Health & Fit Science says this one habit can make you instantly happier today
How to Find Love Through Fitness
Burn calories while sparking a relationship with these expert tips. Like many Americans, Lori Kogan hauled herself out of bed and to the gym on New Year's Day 2006 with new resolve to make early-morning fitness a habit. But unlike many Americans, Kogan's commitment never wavered; she went to the gym the next morning, and the next morning and the next. Her secret? "I saw this guy there and I thought, 'That guy's really cute,' and proceeded to think that for a month or so," remembers Kogan, now a counseling psychologist and associate professor at Colorado State University.
When you think about a mantra, you might envision a yoga class with sage burning in the corner and a bearded teacher wearing prayer beads. A mantra is so much more than that, though, and there’s science to prove it. By on a regular basis, you can actually alter the chemical state of your mind, leaving you happier and less stressed out than before.
Sound too good to be true? It’s not. Science says so. The journal Brain and Behavior published a study in 2015 that showed how brain activity changes—a single word mantra, to boot—to yourself.
The 6 Biggest Surprises That Came With Losing 280 Pounds
Even after losing more than 280 pounds over 10 years, I’m still battling with obesity issues. While it’s been hard losing the weight and keeping it off, I’ve learned where my overeating stems from, have overcome many of the issues that brought me into this.1. You have to learn to think incrementally.
By saying something positive and meaningful to yourself over and over again, you slow down the default mode network in your brain, which is what increases harsh self-judgment.
Still skeptical? Think about it this way. Studies found thatcan actually strengthen certain neural pathways. Alex Korb, neuroscientist and author of The Upward Spiral: Using Neuroscience to Reverse the Course of Depression, One Small Change at a Time, told the Wall Street Journal that neurons communicate with each other as if they were friends.
“The more they communicate, the stronger their connection becomes,” Korb said.
When youto yourself, you are strengthening the connection between those neurons. Bring on the physiological changes! Your body produces less cortisol (the mean stress hormone that gives you sweaty palms) and you can endure difficult situations with a greater sense of ease.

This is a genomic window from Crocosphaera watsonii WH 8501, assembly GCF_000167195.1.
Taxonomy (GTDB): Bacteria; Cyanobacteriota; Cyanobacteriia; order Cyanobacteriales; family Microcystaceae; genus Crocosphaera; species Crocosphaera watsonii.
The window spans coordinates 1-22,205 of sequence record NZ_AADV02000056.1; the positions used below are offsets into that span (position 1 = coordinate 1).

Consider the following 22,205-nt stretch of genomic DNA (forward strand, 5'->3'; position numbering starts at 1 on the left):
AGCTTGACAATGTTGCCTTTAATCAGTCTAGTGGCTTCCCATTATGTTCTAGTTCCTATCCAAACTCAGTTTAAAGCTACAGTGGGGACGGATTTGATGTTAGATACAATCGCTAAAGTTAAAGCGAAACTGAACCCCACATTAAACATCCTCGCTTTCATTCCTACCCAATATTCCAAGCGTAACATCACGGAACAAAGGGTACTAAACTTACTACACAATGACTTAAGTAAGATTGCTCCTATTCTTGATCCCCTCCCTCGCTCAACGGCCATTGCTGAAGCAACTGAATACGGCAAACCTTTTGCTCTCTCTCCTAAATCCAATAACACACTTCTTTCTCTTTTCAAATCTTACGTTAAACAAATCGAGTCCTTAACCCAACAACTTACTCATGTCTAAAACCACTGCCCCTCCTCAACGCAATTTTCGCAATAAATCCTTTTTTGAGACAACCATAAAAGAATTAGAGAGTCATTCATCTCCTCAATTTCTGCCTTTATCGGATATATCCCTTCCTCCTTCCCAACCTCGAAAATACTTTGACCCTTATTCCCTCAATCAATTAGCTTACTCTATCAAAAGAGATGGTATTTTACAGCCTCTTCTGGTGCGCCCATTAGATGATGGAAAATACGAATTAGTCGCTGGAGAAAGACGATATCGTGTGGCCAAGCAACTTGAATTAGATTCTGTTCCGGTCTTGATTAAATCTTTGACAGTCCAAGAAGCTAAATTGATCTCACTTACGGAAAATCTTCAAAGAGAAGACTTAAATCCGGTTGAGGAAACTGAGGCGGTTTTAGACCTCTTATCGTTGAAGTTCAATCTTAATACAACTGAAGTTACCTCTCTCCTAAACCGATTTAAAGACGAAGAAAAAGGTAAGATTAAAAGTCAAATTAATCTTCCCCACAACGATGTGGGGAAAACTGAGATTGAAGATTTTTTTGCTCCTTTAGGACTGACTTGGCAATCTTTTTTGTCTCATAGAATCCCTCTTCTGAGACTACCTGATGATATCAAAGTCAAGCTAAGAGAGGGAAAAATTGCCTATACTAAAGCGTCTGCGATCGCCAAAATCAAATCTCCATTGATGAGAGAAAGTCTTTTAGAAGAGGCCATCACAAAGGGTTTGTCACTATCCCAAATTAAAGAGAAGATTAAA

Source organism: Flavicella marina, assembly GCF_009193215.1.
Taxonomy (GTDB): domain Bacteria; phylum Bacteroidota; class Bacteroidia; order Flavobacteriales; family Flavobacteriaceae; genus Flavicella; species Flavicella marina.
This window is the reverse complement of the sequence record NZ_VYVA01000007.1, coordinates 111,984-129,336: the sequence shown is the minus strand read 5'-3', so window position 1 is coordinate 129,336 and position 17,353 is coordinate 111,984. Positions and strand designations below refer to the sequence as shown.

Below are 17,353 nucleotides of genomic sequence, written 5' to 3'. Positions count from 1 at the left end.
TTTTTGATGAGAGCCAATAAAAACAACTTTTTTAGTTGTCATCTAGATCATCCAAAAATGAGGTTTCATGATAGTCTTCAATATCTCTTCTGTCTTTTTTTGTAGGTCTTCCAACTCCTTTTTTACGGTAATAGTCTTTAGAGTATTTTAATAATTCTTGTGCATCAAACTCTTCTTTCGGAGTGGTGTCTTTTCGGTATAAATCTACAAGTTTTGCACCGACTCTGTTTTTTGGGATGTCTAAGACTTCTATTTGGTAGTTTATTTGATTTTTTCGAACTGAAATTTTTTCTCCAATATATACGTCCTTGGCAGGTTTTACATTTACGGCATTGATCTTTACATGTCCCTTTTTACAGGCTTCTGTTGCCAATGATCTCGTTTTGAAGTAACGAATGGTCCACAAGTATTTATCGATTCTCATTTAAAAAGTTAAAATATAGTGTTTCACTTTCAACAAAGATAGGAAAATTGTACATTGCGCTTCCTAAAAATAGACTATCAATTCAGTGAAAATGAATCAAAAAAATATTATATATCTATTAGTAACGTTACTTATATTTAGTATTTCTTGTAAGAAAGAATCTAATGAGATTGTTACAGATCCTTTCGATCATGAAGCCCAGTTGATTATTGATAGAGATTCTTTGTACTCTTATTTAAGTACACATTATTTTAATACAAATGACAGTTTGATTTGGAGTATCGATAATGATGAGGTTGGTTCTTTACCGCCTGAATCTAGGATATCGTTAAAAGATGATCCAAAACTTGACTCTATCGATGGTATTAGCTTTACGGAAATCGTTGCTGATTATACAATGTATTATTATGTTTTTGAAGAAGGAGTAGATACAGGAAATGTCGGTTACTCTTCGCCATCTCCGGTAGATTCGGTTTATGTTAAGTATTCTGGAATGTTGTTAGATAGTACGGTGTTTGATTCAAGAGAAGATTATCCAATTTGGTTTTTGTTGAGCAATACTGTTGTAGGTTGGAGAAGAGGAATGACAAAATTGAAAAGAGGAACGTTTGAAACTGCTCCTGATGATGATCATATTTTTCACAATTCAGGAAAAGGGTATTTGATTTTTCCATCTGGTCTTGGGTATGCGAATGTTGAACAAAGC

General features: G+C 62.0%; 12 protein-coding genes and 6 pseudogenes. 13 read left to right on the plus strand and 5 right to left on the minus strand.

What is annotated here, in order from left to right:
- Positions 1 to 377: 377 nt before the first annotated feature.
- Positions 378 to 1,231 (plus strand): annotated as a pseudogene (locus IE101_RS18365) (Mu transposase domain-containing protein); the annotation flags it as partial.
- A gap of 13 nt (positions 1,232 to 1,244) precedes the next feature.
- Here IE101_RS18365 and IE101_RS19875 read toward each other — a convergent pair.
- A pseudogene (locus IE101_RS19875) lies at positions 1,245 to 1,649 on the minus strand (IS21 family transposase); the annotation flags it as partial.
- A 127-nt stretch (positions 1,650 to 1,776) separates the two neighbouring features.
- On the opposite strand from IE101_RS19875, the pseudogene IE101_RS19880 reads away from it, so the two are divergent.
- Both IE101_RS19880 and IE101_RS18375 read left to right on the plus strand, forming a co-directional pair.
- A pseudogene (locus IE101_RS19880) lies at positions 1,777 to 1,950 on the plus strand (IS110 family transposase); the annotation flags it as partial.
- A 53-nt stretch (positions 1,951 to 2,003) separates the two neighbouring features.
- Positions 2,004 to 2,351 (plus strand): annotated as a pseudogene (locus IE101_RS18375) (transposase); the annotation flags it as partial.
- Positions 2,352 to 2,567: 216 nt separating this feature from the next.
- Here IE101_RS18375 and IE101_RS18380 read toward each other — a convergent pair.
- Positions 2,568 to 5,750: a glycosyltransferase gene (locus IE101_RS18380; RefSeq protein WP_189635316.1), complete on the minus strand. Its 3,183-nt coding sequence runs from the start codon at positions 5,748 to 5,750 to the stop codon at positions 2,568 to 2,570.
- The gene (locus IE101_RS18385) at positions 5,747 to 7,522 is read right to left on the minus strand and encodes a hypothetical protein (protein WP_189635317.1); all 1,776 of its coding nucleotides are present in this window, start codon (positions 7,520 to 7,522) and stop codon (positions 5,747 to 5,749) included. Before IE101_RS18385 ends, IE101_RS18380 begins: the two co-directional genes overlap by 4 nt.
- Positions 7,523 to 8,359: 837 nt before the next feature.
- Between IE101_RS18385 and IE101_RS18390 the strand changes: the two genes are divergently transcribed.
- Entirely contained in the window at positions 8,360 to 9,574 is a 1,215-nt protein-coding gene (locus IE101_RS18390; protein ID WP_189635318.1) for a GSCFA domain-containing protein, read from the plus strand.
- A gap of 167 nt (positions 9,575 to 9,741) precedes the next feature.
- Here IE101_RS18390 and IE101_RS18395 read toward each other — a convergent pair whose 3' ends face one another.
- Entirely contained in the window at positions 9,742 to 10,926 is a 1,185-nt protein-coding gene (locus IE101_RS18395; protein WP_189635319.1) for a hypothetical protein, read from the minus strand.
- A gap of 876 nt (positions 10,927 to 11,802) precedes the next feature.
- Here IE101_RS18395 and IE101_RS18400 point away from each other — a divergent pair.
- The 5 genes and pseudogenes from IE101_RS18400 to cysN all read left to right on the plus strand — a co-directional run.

Crush Your Junk Food Cravings in 8 Easy Steps
Processed treats are formulated to lure you, so turning them down requires more than willpower. It starts with just a handful of chips. Then, you reach for a few more. The next thing you know, you've finished off the entire bag and are left wondering, "Where was my willpower?"Bet you don't have that problem with carrots and hummus. And here's why: Manufacturers of chips, cookies and other "junk" foods use a combination of salt, sugar and fat to create a food product "bliss point" so that it triggers the brain's pleasure center much the same way cocaine and other drugs would. (Carrot farmers, meanwhile, do not.
Choose a few phrases that resonate with you, like “I am at peace in the world,” “I am loved,” or “I can get through this.” Make sure they’re believable and come from an authentic place. Make it a habit to repeat one or a couple of these. Soon enough you’ll be mantra-ing your way to stronger mind and a happier day.
Related video: Defining your happiness will make you unhappy — ask yourself this instead
(Provided by Business Insider)
Here's how working out can help you kick a bad habit .
<p>A clinical sport psychologist highlights how and why working out has such a powerful, positive influence on your life.</p>That's right: Exercise is one of the healthiest and most effective methods to ditch a bad habit (even if it's not the easiest method).
Happiness expert shares the one key both philosophers and scientists agree is necessary to be happy
Gretchen Rubin, author of "Better Than Before: Mastering the Habits of Our Everyday Lives," says strong relationships are the key to happiness.
These daily habits will make your brain happier — according to neuroscience
These are some tips to help you foster a happier brain, according to Alex Korb, a postdoctoral researcher in neuroscience at UCLA.